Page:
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April 2013

Q&A with Authors Brett Battles and Robert Gregory Browne

Recently, Brett Battles and Robert Gregory Browne, two popular thriller writers, released their first collaboration, Poe, a first-in-series action adventure about a woman who infiltrates a prison as part of a deal to learn more about her father, who disappeared years earlier and is accused of treason.

But she encounters an assassin in prison, someone there to kill the very woman Poe is sent to break out, and Poe may not even survive her mission, much less see her father again.

The authors, who have been friends for years, found a way to write together without killing each other. After they developed an outline based on Rob’s idea, Brett wrote the first draft, Rob did a major rewrite, then Brett did another revision before sending it to the copyeditor (me!), and handling additional revisions after copyedits. The two will swap duties on the next book in the series. (Rob designed cover.)

Their styles fuse well on the page, and they’re funny people, which is why I’m delighted to have them here today to answer some questions, and to let you know that the Kindle version of Poe is FREE today, April 30, until end of Thursday, May 2. Get it now!

Pop Culture Nerd: Alexandra Poe doesn’t come across like she was created by two men. Which one of you is more responsible for her female qualities? Who was girlier?

Robert Gregory Browne: Well, Brett’s definitely girlier, but I think we both tend to think of women as, you know, human beings, and tend to write solid women characters into all of our fiction. I don’t know about Brett, but when I was in high school, most of my friends were girls, and when I worked in day jobs in the past, I tended to hang around with my female coworkers quite a bit, so I’m sure I picked up a lot purely by osmosis.

Brett Battles: Rob’s right. It’s probably me.

PCN: So, was there a conscious decision to write a female protag, or did that arise out of the story you wanted to tell? How would it have been different if Poe were male?

RGB: The character was one I dreamed up several years ago as a movie idea, back when I was screenwriting. I came up with the idea of a woman whose mother had been killed in a terrorist attack and a father who had disappeared and she was hired by an international fugitive retrieval organization to infiltrate a prison in hopes of retrieving information about her missing father, who was wanted by the US government. It was a script I never got around to writing that later evolved into an idea for a novel that I never got around to writing.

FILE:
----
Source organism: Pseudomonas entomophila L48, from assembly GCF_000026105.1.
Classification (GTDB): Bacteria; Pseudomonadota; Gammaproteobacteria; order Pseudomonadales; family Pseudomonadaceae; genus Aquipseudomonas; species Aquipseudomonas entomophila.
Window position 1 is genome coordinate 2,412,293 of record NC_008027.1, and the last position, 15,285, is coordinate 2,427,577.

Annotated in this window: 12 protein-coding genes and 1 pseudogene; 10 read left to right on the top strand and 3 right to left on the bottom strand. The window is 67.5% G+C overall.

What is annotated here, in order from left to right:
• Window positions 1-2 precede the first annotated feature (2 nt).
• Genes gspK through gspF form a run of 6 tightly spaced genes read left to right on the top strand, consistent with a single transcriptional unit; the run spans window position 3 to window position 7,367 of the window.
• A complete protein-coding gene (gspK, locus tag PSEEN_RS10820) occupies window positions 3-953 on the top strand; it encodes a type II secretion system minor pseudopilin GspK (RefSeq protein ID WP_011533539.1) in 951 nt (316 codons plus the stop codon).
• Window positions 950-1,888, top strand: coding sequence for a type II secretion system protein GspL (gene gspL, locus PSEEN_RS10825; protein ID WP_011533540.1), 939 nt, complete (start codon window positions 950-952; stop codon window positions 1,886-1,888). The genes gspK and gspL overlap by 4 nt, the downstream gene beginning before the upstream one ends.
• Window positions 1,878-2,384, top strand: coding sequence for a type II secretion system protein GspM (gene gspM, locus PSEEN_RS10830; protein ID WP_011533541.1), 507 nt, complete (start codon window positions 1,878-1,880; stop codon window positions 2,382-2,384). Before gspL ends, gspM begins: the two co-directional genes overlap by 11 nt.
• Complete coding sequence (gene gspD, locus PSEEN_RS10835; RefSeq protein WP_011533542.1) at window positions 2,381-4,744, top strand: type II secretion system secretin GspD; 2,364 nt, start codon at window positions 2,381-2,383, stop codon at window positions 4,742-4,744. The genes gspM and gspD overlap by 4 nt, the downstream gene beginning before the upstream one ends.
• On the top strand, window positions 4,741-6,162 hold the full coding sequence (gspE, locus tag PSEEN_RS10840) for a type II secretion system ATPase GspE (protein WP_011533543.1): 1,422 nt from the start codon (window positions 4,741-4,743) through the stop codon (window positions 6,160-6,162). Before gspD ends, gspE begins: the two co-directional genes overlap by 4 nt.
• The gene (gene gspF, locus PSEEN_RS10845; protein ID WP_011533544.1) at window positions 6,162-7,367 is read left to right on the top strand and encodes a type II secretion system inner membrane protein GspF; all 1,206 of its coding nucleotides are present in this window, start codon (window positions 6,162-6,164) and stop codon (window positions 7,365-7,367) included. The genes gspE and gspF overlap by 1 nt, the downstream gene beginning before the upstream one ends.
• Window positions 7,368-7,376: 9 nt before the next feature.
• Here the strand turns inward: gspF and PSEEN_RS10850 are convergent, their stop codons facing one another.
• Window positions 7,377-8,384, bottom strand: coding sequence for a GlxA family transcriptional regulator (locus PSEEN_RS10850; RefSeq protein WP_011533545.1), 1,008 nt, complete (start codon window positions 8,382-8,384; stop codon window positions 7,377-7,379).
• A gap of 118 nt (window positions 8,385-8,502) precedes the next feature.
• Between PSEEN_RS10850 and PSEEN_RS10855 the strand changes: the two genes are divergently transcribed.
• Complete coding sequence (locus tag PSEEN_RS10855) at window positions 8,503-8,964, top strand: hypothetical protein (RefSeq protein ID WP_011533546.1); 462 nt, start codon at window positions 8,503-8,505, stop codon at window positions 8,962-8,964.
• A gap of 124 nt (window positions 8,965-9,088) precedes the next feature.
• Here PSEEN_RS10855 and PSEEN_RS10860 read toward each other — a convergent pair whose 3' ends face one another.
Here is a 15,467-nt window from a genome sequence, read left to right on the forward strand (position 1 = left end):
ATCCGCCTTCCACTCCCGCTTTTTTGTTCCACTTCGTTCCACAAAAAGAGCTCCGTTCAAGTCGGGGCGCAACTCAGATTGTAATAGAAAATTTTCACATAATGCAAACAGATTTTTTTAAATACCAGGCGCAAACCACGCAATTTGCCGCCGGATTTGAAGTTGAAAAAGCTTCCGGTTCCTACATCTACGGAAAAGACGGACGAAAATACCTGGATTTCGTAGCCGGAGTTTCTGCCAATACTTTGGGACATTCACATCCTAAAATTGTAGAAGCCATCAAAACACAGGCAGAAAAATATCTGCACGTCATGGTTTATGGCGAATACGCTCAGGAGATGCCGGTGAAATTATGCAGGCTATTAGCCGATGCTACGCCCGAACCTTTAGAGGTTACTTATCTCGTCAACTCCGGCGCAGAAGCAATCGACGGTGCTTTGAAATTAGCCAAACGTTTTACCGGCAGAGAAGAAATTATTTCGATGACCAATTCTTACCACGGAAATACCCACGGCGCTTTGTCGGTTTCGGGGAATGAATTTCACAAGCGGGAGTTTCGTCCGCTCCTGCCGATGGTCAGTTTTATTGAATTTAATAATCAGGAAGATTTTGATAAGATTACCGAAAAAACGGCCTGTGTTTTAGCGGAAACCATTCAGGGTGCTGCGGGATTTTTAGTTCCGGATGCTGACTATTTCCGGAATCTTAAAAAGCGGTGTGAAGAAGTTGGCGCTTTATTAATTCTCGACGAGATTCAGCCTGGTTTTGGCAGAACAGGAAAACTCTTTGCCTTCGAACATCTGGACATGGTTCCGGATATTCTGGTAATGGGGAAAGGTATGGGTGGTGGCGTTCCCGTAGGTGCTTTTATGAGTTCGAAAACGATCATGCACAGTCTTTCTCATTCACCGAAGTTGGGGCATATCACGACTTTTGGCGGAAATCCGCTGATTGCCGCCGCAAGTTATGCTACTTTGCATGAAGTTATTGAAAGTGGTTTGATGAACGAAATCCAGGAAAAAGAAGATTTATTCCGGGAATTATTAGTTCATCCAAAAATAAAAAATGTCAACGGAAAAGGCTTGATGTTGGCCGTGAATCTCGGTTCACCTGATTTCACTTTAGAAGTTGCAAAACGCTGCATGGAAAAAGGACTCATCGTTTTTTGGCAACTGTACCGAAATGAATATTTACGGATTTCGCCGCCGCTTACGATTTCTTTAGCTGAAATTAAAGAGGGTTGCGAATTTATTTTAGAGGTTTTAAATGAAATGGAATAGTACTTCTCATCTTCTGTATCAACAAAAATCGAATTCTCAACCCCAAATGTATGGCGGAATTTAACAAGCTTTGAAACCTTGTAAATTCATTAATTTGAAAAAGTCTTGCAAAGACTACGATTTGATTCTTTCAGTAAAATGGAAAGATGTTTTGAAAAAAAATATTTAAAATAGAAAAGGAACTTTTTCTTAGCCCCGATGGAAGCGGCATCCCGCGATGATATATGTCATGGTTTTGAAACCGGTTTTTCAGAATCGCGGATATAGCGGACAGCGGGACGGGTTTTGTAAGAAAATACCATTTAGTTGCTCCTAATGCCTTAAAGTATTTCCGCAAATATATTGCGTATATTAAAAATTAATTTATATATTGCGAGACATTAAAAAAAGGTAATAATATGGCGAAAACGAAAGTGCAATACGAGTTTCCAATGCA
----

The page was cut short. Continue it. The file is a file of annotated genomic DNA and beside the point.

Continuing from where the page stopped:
There was a time when I considered turning Poe into a male, but I felt the father/daughter connection was more compelling and decided to stay true to the original storyline. When I told Brett about the idea, he thought it was terrific and when we decided to write a book together, it was his suggestion that we take the Alexandra Poe idea and run with it.

BB: My idea to run with it, but Rob’s idea [originally]. As far as writing female protags go, the main women in my solo books are, for the most part, strong, smart, and independent. Transitioning to writing one as a main character was a no-brainer and something I always knew I’d eventually take on.

PCN: Most of this book takes place in a women’s prison. In Ukraine. How did you do research?

RGB: In my original pitch, the prison was in the Middle East, but we both felt that had been done to death. So it was Brett’s idea to put the prison in Ukraine. Since neither of us has ever spent time in a Ukrainian prison (at least I don’t think Brett has, but you never know), the research was largely online. Thank God for the Internet.

BB: I’d rather not talk about my prison years. Did I say prison years? I’ve, um, uh, never been in…look, an airplane!

PCN: I still sleep with a shank under my pillow.

BB: The research was a combination of books and the Internet (travel blogs, videos on YouTube, images, and all sorts of different resources.) I would have liked to have taken a trip there but that wasn’t in the cards this time.

PCN: Why make her a descendant of Edgar Allen? Will that feature more into future stories?